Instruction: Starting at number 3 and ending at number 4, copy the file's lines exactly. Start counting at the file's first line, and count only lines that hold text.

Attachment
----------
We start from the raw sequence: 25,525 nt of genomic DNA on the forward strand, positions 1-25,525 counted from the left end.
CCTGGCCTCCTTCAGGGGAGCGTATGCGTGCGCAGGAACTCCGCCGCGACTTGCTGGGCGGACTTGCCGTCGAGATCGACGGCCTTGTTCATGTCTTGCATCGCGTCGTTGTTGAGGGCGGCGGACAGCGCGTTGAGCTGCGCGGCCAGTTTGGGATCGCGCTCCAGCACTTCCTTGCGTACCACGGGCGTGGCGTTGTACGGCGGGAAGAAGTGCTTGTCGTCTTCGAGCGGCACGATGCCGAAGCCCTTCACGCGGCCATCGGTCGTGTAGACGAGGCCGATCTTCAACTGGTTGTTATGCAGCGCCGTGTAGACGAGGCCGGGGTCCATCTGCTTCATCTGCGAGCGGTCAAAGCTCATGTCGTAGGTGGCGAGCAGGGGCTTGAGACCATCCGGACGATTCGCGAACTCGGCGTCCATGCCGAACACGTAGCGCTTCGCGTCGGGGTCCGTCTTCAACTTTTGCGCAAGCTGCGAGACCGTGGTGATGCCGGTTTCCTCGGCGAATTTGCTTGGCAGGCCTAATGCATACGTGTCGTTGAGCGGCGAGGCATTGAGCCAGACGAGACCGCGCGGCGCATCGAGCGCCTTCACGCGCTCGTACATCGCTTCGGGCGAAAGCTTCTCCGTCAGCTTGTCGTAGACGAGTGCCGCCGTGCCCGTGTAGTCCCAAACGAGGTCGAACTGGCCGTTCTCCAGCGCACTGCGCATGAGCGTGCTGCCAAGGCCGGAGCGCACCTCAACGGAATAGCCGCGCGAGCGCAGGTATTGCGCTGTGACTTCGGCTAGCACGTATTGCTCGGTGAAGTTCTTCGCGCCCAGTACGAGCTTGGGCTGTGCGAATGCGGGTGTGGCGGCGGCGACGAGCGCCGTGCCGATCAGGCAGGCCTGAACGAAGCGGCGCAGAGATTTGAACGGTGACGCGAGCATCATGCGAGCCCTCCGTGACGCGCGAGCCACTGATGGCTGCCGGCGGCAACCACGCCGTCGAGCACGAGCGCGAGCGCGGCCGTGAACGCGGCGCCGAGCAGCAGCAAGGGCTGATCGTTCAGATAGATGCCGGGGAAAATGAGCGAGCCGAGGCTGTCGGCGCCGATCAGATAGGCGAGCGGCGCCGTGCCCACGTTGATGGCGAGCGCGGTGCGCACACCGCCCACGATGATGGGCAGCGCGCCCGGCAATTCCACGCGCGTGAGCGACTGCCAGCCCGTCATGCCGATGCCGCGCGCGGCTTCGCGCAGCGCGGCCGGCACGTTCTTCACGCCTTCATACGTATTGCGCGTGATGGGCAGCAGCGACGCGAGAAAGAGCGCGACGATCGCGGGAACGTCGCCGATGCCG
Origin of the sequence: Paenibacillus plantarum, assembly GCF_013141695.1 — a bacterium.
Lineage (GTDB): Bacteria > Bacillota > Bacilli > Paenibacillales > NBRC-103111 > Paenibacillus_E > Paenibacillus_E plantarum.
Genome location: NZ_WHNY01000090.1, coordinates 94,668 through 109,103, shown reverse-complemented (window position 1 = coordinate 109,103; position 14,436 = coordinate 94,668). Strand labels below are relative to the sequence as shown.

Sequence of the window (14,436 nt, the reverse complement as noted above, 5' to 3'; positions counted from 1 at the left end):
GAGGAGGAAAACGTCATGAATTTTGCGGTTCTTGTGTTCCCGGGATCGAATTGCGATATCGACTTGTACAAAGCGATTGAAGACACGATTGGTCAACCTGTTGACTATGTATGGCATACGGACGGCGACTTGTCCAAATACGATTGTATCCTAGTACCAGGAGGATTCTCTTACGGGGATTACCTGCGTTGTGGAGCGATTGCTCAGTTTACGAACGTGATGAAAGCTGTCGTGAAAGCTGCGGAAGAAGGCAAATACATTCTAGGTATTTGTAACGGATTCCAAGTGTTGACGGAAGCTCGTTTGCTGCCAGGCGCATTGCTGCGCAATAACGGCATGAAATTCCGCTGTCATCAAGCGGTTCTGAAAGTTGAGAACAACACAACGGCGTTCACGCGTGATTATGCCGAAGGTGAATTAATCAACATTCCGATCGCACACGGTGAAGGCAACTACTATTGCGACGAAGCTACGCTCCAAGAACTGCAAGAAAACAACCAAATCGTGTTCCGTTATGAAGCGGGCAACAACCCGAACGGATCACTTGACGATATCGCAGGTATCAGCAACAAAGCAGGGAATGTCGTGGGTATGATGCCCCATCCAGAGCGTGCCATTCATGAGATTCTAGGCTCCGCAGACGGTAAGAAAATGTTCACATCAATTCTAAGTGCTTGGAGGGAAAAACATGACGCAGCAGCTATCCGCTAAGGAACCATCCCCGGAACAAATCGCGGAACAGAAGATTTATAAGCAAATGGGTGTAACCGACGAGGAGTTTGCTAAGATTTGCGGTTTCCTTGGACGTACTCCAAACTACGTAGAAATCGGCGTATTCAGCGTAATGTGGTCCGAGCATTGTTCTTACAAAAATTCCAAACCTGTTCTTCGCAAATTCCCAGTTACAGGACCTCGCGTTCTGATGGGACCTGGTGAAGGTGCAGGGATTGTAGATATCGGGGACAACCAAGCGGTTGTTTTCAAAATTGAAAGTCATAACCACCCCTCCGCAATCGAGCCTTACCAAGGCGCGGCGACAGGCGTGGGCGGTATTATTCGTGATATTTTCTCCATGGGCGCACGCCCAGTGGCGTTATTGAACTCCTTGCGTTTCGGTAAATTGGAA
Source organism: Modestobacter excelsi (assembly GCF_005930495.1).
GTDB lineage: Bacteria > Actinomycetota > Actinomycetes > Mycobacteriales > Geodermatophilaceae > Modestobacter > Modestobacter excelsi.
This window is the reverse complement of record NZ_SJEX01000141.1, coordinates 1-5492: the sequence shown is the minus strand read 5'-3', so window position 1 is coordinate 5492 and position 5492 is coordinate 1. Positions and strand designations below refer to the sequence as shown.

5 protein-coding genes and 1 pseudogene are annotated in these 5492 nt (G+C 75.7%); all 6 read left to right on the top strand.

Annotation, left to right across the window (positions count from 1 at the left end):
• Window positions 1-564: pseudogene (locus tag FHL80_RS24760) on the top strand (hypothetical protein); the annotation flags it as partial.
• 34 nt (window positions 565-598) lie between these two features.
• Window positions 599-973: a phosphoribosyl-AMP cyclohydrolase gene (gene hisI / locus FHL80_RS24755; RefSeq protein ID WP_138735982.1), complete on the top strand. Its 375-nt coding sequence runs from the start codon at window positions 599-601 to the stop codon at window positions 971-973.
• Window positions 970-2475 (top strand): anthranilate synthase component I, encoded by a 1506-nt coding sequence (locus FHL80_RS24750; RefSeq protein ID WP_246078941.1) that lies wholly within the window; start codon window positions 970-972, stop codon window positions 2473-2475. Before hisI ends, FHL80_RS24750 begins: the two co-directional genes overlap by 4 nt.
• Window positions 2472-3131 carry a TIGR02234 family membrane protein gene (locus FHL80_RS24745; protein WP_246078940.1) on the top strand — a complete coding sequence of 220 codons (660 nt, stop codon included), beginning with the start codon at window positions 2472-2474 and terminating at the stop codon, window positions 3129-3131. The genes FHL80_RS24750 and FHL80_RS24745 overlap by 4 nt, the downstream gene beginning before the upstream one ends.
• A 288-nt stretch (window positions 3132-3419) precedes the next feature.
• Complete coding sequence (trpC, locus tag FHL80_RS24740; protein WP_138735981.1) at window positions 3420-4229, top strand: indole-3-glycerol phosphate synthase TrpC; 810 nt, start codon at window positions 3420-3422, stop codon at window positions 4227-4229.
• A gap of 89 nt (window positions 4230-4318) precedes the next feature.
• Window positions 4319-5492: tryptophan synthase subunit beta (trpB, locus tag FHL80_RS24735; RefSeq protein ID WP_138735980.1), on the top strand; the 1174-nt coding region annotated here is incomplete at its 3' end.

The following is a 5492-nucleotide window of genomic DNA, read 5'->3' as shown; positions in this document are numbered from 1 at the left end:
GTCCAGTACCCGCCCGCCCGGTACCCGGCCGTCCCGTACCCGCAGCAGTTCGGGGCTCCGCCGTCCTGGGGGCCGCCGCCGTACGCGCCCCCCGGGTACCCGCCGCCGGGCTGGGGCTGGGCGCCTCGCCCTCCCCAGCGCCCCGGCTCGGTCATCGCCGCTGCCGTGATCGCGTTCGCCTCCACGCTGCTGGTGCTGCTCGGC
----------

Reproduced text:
Origin of the sequence: Paenibacillus plantarum, assembly GCF_013141695.1 — a bacterium.
Lineage (GTDB): Bacteria > Bacillota > Bacilli > Paenibacillales > NBRC-103111 > Paenibacillus_E > Paenibacillus_E plantarum.